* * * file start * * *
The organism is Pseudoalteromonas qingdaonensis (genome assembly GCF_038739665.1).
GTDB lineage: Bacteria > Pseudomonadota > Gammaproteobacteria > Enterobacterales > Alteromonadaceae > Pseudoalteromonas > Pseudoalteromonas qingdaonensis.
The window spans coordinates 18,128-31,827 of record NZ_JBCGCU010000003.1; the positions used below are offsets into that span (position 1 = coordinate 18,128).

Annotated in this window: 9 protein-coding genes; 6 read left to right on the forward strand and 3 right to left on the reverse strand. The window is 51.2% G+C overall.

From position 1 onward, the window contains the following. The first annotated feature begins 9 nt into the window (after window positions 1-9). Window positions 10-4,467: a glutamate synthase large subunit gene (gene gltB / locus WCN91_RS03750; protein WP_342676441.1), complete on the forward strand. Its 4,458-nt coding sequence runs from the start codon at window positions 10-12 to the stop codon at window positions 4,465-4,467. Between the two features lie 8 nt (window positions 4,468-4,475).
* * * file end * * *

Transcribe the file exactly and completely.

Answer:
The organism is Pseudoalteromonas qingdaonensis (genome assembly GCF_038739665.1).
GTDB lineage: Bacteria > Pseudomonadota > Gammaproteobacteria > Enterobacterales > Alteromonadaceae > Pseudoalteromonas > Pseudoalteromonas qingdaonensis.
The window spans coordinates 18,128-31,827 of record NZ_JBCGCU010000003.1; the positions used below are offsets into that span (position 1 = coordinate 18,128).

Annotated in this window: 9 protein-coding genes; 6 read left to right on the forward strand and 3 right to left on the reverse strand. The window is 51.2% G+C overall.

From position 1 onward, the window contains the following. The first annotated feature begins 9 nt into the window (after window positions 1-9). Window positions 10-4,467: a glutamate synthase large subunit gene (gene gltB / locus WCN91_RS03750; protein WP_342676441.1), complete on the forward strand. Its 4,458-nt coding sequence runs from the start codon at window positions 10-12 to the stop codon at window positions 4,465-4,467. Between the two features lie 8 nt (window positions 4,468-4,475).